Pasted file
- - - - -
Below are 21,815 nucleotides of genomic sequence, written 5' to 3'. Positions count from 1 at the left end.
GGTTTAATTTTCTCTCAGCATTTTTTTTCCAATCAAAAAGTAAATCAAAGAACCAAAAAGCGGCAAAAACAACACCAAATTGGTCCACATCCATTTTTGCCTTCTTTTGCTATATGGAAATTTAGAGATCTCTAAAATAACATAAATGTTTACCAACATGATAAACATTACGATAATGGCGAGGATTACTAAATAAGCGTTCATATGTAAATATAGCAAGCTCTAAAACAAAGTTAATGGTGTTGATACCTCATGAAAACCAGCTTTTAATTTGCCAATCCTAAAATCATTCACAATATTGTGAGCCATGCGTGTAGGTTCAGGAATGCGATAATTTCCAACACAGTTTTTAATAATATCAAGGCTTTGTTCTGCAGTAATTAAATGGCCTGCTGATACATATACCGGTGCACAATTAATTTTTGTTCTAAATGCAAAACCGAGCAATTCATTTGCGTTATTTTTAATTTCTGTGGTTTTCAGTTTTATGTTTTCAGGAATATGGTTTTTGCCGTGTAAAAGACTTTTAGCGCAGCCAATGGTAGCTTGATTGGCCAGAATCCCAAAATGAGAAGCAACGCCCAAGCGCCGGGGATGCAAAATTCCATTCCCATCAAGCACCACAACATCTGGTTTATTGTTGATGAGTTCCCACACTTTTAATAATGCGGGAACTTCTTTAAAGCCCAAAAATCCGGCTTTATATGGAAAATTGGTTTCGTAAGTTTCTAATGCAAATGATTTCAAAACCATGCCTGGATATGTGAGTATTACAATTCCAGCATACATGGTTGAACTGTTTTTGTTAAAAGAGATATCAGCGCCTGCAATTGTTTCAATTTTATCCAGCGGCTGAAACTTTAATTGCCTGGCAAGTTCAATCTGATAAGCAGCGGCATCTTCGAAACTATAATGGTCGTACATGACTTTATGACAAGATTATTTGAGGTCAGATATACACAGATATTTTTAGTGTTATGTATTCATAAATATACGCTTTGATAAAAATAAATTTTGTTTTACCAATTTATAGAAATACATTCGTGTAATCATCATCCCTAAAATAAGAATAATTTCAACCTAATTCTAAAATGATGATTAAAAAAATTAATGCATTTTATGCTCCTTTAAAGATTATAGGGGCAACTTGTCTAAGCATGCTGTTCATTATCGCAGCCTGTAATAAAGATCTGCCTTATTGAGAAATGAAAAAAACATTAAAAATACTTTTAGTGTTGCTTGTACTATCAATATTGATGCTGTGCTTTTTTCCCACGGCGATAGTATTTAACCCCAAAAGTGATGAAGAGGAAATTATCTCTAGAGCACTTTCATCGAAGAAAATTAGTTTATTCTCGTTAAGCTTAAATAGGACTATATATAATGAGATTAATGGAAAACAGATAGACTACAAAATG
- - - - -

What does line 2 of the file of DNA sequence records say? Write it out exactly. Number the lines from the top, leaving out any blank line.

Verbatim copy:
GGTTTAATTTTCTCTCAGCATTTTTTTTCCAATCAAAAAGTAAATCAAAGAACCAAAAAGCGGCAAAAACAACACCAAATTGGTCCACATCCATTTTTGCCTTCTTTTGCTATATGGAAATTTAGAGATCTCTAAAATAACATAAATGTTTACCAACATGATAAACATTACGATAATGGCGAGGATTACTAAATAAGCGTTCATATGTAAATATAGCAAGCTCTAAAACAAAGTTAATGGTGTTGATACCTCATGAAAACCAGCTTTTAATTTGCCAATCCTAAAATCATTCACAATATTGTGAGCCATGCGTGTAGGTTCAGGAATGCGATAATTTCCAACACAGTTTTTAATAATATCAAGGCTTTGTTCTGCAGTAATTAAATGGCCTGCTGATACATATACCGGTGCACAATTAATTTTTGTTCTAAATGCAAAACCGAGCAATTCATTTGCGTTATTTTTAATTTCTGTGGTTTTCAGTTTTATGTTTTCAGGAATATGGTTTTTGCCGTGTAAAAGACTTTTAGCGCAGCCAATGGTAGCTTGATTGGCCAGAATCCCAAAATGAGAAGCAACGCCCAAGCGCCGGGGATGCAAAATTCCATTCCCATCAAGCACCACAACATCTGGTTTATTGTTGATGAGTTCCCACACTTTTAATAATGCGGGAACTTCTTTAAAGCCCAAAAATCCGGCTTTATATGGAAAATTGGTTTCGTAAGTTTCTAATGCAAATGATTTCAAAACCATGCCTGGATATGTGAGTATTACAATTCCAGCATACATGGTTGAACTGTTTTTGTTAAAAGAGATATCAGCGCCTGCAATTGTTTCAATTTTATCCAGCGGCTGAAACTTTAATTGCCTGGCAAGTTCAATCTGATAAGCAGCGGCATCTTCGAAACTATAATGGTCGTACATGACTTTATGACAAGATTATTTGAGGTCAGATATACACAGATATTTTTAGTGTTATGTATTCATAAATATACGCTTTGATAAAAATAAATTTTGTTTTACCAATTTATAGAAATACATTCGTGTAATCATCATCCCTAAAATAAGAATAATTTCAACCTAATTCTAAAATGATGATTAAAAAAATTAATGCATTTTATGCTCCTTTAAAGATTATAGGGGCAACTTGTCTAAGCATGCTGTTCATTATCGCAGCCTGTAATAAAGATCTGCCTTATTGAGAAATGAAAAAAACATTAAAAATACTTTTAGTGTTGCTTGTACTATCAATATTGATGCTGTGCTTTTTTCCCACGGCGATAGTATTTAACCCCAAAAGTGATGAAGAGGAAATTATCTCTAGAGCACTTTCATCGAAGAAAATTAGTTTATTCTCGTTAAGCTTAAATAGGACTATATATAATGAGATTAATGGAAAACAGATAGACTACAAAATG